Wearable tails are a fashion trend that humans enjoy wearing for entertainment events or cosplay, but none of them have the ability to maintain their balance. Researchers at Keio University in Japan have developed a wearable tail named the Arque tail that can greatly improve the wearer’s coordination, including balance and agility.

 

The Arque tail acts as a balance and agility enhancer for the wearer and can even help workers lift up heavy objects. (Image Credit: Yamen Saraiji)

 

Monkeys are the source of inspiration behind the Arque tail – when they jump from tree to tree their tail acts as an additional limb. This allows their tails to grasp onto branches and enables them adjust their bodies in mid-flight, landing safely by shifting their center of balance while moving in the air. The Arque tail has the same effect on humans, with one exception; it’s not possible or recommended to jump from the tallest tree branches.

 

The Arque tail can even provide humans with the same level of agility as a cat, even though the design is an imitation of the appendage found on the end of a seahorse. It’s built with a series of interconnected plastic vertebrae that’s customizable to the wearer by adding in segments or counter-balance weights, all depending on the size of the human wearing the tail. There are a set of four artificial muscles powered by compressed air that can contract and expand in a variety of different combinations to allow the tail to move and curl in any direction. In its current design, the tail relies on an external air compressor to produce the right amount of pressure for the tail to move. An air compressor won’t always be needed to power the appendage. Instead, a strong battery could be used in its place in the future as research on artificial muscles becomes more advanced.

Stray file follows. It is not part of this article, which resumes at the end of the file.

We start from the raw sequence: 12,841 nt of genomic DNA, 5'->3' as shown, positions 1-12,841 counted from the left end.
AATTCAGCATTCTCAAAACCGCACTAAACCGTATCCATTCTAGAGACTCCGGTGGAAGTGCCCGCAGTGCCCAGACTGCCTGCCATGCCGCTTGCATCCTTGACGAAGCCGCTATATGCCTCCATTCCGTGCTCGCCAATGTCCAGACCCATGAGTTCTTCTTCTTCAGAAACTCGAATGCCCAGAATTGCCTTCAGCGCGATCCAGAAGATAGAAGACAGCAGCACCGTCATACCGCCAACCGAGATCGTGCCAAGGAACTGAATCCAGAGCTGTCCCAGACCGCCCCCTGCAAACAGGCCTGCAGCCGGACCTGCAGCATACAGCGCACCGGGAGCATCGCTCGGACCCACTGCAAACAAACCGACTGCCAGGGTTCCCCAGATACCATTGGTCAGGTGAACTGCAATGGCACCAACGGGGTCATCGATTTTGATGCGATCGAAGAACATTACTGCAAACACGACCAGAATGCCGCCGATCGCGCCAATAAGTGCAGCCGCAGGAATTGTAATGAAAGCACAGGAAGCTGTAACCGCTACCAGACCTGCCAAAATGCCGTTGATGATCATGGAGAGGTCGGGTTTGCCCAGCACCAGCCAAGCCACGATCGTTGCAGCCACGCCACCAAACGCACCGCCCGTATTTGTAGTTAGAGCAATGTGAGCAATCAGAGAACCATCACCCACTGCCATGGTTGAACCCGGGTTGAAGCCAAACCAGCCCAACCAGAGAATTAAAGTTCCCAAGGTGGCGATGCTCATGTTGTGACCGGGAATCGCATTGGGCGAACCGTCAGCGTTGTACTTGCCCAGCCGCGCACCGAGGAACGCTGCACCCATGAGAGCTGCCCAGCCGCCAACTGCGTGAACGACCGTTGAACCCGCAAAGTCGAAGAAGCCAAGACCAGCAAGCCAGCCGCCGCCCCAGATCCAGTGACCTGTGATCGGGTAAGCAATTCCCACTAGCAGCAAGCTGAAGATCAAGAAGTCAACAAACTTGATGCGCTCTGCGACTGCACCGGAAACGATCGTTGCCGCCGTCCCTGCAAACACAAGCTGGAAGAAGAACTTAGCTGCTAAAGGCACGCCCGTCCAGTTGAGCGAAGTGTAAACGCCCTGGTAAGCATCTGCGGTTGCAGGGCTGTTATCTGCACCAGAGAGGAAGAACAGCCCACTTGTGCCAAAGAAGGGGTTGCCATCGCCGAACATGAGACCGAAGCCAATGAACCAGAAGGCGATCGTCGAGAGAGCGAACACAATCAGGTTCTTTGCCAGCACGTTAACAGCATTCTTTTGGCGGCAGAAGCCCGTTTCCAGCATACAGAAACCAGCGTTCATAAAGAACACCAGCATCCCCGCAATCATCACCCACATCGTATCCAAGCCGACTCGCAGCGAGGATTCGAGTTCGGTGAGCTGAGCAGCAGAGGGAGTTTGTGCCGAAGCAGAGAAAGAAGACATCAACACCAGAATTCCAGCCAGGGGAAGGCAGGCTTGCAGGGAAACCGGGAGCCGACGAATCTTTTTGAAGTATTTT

The Arque tail could be used in some applications, such as helping to keep workers balanced while lifting or carrying heavy objects around. It works similarly to an exoskeleton suit that improves the capabilities of the wearer’s muscles, acting as a counterbalance, making it possible to use less force when lifting heavy objects up from the ground. The tail is a lot less complex than an exoskeleton and is much easier to put on and remove. Researchers who developed the Arque tail believe it could be effective at adding full-body haptic feedback to anyone playing around in the virtual world by adjusting their balance and momentum to imitate those experiences in the virtual world.

 

 

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